Sinonimi: steam boiler
Sealed vessel where water is converted to steam; SYN. steam boiler.
Any vessel that converts water into steam. Boilers are used in conventional power stations to generate steam to feed steam turbines, which drive the electricity generators. They are also used in steamships, which are propelled by steam turbines, and in steam locomotives. Every boiler has a furnace in which fuel (coal, oil, or gas) is burned to produce hot gases, and a system of tubes in which heat is transferred from the gases to the water.
The common kind of boiler used in ships and power stations is the water-tube type, in which the water circulates in tubes surrounded by the hot furnace gases. The water-tube boilers at power stations produce steam at a pressure of up to 300 atmospheres and at a temperature of up to 600şC/1,100şF to feed to the steam turbines. It is more efficient than the fire-tube type that is used in steam locomotives. In this boiler the hot furnace gases are drawn through tubes surrounded by water.
Large metal container in which coal or charcoal is burned; warms people who must stay outside for long times; SYN. brasier.
ETYM Old Eng. caldron, caudron, caudroun, Old Fren. caudron, chauderon, French chaudron, an aug. of French chaudičre, Late Lat. caldaria, from Latin caldarius suitable for warming, from caldus, calidus, warm. Related to Chaldron, Calaric, Caudle.
A very large pot; SYN. cauldron.
1. A large kettle or boiler
2. Something resembling a boiling cauldron in intensity or degree of agitation
ETYM Old Fren. chaldron, French chaudron kettle. The same word as caldron.
A British imperial capacity measure (liquid or dry) equal to 36 bushels.
Old unit of dry volume equal to between 32 and 72 bushels.
Sinonimi: Cu | atomic number 29 | copper color
ETYM Old Eng. coper, Late Lat. cuper, from Latin cuprum for earlier Cyprium, Cyprium aes, i.e., Cyprian brass. Related to Cypreous.
Orange-pink, very malleable and ductile, metallic element, symbol Cu (from Latin cuprum), atomic number 29, atomic weight 63.546. It is used for its durability, pliability, high thermal and electrical conductivity, and resistance to corrosion.
It was the first metal used systematically for tools by humans; when mined and worked into utensils it formed the technological basis for the Copper Age in prehistory. When alloyed with tin it forms bronze, which strengthens the copper, allowing it to hold a sharp edge; the systematic production and use of this was the basis for the prehistoric Bronze Age. Brass, another hard copper alloy, includes zinc. The element’s name comes from the Greek for Cyprus (Kyprios), where copper was mined.1. A ductile malleable reddish-brown corrosion-resistant diamagnetic metallic element; occurs in various minerals but is the only metal that occurs abundantly in large masses; SYN. Cu, atomic number 29.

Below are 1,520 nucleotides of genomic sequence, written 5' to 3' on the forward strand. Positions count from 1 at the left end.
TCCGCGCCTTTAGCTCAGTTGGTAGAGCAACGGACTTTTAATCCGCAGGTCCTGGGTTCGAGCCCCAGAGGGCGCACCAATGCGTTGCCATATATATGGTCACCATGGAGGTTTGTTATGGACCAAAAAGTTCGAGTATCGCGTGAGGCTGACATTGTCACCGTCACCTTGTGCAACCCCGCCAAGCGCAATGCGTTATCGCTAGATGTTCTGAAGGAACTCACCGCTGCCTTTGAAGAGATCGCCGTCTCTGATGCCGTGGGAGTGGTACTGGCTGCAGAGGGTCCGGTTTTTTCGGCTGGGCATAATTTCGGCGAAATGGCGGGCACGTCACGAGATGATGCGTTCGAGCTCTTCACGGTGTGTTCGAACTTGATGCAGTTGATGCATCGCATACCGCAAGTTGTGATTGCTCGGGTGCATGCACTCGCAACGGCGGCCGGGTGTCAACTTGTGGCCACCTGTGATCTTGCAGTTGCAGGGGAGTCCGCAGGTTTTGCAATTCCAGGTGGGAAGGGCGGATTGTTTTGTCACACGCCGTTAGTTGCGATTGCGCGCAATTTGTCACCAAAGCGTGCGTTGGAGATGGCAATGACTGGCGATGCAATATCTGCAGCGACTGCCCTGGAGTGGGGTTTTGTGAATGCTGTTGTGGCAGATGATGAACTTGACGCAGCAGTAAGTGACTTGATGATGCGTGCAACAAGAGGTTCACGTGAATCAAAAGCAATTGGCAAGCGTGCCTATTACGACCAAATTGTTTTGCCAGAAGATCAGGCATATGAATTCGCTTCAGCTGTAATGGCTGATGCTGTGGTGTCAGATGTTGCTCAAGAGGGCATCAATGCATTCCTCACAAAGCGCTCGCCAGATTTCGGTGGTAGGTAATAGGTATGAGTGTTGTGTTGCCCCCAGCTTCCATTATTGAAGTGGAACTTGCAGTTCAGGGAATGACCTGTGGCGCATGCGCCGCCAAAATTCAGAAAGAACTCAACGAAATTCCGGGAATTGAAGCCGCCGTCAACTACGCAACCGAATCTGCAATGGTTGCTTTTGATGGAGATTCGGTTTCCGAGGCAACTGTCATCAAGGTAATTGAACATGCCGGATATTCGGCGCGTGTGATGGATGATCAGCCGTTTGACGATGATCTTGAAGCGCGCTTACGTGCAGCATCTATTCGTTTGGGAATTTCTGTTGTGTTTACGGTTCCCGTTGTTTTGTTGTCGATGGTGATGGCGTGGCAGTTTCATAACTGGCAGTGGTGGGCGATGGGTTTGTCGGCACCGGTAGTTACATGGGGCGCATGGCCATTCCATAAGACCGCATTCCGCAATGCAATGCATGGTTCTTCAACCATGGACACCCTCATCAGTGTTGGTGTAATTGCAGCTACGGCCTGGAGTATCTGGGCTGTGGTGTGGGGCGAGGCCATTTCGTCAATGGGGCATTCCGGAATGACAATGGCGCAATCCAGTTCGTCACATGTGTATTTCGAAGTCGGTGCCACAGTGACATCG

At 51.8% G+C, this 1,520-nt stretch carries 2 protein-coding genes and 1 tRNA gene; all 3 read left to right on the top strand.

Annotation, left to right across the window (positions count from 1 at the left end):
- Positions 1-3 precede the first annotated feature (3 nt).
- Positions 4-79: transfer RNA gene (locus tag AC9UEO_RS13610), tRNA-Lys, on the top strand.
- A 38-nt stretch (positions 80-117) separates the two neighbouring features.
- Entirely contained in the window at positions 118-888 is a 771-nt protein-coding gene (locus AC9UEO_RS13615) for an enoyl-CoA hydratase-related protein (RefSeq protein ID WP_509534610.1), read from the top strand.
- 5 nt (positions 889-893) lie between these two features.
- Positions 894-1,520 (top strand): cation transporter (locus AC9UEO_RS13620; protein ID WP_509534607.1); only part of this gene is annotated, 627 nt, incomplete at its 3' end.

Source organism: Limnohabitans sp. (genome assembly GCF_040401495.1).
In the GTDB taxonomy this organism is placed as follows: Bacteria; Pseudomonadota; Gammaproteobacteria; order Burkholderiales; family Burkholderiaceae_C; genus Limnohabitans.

2. A reddish brown the color of polished copper; SYN. copper color.
3. A copper penny.
4. Any of various small butterflies of the family Lycaenidae having copper colored wings.
ETYM Old Eng. ketel.
1. A large hemispherical brass or copper drum with a drumhead that can be tuned by adjusting the tension on it; SYN. kettledrum, tympanum, tympani, timpani.
2. A metal pot for stewing or boiling; usually has a lid; SYN. boiler.
3. The quantity a kettle will hold; SYN. kettleful.
Glacial geologic feature, formed when a block of stagnant ice from a receding glacier becomes isolated and buried in glacial outwash or drift before it finally melts. When the block disappears, it leaves a pit or depression called a kettle, in the drift. These depressions range from 15 ft/5 m to 8 mi/13 km in diameter, and some exceed 100 ft/33 m in depth.
As time passes, water sometimes fills the kettles to form lakes or swamps, features found throughout much of N North America. Lake Ronkonkoma, the largest lake on Long Island, New York, is an example.